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Finlandia Week concludes today
By Kimberly Miller, Palm Beach Post Staff
Sunday, February 9, 2003
LAKE WORTH -- Mention the cities of Chicago or Boston to people in Finland and you may be met with blank stares.
But mention the city of Lake Worth, and you can get their attention.
For decades Finns have traveled to Lake Worth and the surrounding areas as tourists, sometimes setting up permanent homes to enjoy the warm winters and beautiful beaches. It was just 21 degrees in Helsinki on Saturday and the Gulf of Finland has frozen over for the first time in more than 35 years.
Since 1985, the now 25,000-strong Finnish community in Palm Beach County has celebrated its traditions and history at the annual Finlandia Week, nine days of Finnish movies, dancing, singing, and art exhibits.
The celebration culminates this weekend with the Midnight Sun Festival in Lake Worth's Bryant Park.
"We're bringing the community together and keeping our heritage alive," said Harri Sankamo, who will take over next year as president of Finlandia Week. "We want to remind people that they are Americans, but they also have roots in Finland."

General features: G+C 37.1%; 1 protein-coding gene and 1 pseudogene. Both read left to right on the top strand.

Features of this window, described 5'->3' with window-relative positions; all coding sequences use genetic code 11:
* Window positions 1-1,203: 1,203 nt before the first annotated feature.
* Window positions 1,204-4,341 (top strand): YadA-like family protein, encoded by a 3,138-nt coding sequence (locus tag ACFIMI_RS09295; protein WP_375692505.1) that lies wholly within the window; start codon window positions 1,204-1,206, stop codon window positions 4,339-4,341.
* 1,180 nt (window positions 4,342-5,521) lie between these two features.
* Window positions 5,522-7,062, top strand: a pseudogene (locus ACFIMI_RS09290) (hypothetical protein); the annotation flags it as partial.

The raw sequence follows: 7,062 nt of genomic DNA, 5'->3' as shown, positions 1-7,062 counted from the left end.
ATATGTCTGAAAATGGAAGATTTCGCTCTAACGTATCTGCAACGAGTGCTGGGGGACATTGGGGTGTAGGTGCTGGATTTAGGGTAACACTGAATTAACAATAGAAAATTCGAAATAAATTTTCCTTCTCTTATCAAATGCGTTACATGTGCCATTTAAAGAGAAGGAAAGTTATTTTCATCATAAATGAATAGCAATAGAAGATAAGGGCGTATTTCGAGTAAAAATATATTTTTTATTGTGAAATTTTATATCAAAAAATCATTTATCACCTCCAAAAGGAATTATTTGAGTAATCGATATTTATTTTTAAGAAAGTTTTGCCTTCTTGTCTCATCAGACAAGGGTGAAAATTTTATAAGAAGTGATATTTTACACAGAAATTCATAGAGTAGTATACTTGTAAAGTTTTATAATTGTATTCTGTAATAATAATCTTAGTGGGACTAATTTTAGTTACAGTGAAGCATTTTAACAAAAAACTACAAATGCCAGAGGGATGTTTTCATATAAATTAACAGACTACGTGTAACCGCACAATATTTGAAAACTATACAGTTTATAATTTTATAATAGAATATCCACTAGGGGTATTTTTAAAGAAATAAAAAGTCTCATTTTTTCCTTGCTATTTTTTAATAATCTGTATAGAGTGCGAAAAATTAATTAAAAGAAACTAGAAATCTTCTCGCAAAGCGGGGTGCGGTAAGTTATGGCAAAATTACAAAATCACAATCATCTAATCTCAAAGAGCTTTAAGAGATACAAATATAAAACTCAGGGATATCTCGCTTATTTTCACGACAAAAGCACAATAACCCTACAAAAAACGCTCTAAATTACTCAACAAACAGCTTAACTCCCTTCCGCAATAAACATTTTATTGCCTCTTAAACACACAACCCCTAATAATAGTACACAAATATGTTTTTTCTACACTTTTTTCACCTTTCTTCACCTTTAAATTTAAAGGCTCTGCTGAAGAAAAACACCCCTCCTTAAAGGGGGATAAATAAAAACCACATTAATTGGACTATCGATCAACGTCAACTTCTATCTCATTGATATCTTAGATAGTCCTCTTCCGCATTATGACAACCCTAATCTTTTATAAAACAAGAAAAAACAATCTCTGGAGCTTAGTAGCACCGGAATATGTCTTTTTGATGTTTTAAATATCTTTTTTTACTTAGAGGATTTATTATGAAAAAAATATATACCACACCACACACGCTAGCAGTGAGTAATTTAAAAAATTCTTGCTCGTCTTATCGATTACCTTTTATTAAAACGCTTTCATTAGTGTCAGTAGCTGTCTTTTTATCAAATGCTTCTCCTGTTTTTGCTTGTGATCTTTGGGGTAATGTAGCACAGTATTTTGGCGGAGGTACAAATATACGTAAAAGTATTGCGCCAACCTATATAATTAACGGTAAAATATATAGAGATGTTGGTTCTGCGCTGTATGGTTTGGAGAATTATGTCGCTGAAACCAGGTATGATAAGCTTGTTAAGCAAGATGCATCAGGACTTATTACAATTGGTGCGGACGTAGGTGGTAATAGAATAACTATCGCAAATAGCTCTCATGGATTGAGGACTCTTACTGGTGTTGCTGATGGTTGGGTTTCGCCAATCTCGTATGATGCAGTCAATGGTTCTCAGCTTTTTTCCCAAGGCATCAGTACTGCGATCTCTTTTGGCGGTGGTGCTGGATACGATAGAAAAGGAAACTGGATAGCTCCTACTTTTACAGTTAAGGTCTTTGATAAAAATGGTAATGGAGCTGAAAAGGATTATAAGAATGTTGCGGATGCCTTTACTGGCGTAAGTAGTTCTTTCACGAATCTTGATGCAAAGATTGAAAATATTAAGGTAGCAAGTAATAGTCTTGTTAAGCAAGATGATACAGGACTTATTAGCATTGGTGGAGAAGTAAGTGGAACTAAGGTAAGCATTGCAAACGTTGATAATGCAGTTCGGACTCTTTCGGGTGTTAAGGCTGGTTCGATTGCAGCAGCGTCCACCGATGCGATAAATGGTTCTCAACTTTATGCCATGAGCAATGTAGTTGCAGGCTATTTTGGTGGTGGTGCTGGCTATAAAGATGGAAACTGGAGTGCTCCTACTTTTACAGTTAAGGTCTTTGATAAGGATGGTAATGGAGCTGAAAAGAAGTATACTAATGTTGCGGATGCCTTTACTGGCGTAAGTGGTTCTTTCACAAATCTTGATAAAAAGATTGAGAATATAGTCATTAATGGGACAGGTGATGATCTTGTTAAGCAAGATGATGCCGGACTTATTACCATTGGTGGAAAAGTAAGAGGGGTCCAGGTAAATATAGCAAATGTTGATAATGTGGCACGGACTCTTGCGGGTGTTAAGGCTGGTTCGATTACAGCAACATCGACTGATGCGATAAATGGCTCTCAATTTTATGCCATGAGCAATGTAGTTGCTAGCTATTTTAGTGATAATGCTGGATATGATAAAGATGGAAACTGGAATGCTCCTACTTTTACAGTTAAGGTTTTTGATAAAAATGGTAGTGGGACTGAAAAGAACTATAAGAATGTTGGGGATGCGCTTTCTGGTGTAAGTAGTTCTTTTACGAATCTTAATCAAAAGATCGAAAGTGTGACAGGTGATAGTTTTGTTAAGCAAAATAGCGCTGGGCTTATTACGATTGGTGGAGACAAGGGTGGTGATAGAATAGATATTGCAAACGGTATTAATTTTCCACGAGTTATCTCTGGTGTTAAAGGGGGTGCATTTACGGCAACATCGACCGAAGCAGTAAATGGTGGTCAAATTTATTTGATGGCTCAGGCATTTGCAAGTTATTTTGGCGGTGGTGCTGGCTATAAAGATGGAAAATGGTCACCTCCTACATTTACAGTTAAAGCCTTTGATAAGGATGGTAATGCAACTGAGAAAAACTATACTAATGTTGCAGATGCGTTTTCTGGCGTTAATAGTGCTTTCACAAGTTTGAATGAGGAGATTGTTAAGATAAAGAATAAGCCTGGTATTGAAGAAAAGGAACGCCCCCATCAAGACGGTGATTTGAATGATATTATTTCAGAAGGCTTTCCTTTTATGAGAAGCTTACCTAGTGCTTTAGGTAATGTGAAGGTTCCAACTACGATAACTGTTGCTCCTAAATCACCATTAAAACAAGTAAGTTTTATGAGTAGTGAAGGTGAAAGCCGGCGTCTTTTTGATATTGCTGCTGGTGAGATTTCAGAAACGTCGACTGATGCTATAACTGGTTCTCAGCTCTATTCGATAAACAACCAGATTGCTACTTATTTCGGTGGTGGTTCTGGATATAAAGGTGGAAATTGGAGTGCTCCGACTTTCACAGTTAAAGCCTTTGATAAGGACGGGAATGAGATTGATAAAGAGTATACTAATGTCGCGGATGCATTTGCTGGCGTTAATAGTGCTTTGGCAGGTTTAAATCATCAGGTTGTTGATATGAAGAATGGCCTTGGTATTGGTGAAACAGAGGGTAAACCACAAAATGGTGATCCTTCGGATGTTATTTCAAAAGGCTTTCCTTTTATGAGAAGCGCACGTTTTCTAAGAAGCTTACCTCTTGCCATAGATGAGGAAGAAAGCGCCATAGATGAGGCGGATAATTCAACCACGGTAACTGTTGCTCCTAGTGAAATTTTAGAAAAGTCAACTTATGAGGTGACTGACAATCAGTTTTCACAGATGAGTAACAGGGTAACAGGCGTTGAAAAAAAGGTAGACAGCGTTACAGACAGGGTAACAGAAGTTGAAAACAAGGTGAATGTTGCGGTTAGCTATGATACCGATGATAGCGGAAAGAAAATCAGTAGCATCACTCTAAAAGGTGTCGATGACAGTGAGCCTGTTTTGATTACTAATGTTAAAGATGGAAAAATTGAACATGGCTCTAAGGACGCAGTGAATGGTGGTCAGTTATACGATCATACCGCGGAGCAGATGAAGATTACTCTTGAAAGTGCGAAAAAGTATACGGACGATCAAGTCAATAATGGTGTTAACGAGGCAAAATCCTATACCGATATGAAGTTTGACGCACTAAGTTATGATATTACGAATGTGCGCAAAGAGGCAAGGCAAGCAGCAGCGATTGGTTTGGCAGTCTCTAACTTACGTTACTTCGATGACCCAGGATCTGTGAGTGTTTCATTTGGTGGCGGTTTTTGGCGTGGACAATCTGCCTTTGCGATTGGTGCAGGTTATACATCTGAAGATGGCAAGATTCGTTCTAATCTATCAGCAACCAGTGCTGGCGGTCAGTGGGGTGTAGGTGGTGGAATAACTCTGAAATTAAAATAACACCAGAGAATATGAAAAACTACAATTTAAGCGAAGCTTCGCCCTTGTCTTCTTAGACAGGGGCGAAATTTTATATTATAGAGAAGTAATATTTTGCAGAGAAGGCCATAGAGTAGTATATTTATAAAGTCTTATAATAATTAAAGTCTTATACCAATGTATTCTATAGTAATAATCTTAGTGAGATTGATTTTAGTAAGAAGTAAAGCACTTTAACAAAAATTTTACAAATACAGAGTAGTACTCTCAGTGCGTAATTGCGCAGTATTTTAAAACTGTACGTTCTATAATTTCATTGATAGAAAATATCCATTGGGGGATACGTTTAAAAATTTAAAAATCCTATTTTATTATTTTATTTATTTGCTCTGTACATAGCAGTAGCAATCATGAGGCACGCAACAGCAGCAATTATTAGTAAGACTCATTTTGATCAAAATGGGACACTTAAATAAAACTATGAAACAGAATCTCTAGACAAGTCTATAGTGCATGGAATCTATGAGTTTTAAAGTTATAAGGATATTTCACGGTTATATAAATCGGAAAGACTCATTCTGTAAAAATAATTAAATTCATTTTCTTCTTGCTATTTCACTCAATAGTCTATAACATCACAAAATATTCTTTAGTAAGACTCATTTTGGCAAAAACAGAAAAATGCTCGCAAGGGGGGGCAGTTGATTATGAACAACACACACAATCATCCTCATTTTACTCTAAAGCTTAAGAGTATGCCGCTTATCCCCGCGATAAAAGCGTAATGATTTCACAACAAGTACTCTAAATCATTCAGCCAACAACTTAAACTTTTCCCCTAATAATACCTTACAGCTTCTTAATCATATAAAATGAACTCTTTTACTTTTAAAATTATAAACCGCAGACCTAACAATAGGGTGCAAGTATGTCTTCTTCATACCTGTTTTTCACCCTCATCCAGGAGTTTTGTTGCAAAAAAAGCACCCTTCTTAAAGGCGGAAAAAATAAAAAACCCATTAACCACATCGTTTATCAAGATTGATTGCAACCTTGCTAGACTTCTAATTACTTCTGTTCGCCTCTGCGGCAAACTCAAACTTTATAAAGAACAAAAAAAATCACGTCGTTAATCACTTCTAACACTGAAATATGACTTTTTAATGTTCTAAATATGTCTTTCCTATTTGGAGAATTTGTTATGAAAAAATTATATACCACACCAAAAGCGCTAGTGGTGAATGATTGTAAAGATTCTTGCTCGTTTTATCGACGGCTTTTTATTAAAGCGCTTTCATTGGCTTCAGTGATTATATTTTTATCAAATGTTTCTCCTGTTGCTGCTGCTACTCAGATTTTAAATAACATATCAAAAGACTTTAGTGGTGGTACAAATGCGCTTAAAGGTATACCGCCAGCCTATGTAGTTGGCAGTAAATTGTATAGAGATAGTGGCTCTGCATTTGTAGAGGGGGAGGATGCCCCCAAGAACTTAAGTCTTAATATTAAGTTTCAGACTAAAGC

Tom Ramiccio, executive director of Lake Worth's chamber of commerce, said the city continues to court Finnish tourists. Recently, chamber representatives attended a tourism convention in Finland where Lake Worth was the only U.S. city represented.
Ramiccio, a former mayor of Lake Worth, said some Finnish people stopped coming to the city in the 1980s when prostitution and drug dealing became common near downtown. But with much of the crime now cleaned up, and a burgeoning downtown full of shops and restaurants, Ramiccio wants the Finns to return.
"We're trying to bring the Finns back to Lake Worth," he said.
There could be as many as 10,000 visiting next year as part of the international Finnish Festival. In 2002, the celebration was in Canada, and before that in California.
Jyrki Koivuharju, treasurer of Finlandia Week, said the local Finnish community is already preparing for the event. "It's going to be a really big thing," he said.
The festival continues from 10 a.m. to 6 p.m. today at Bryant Park.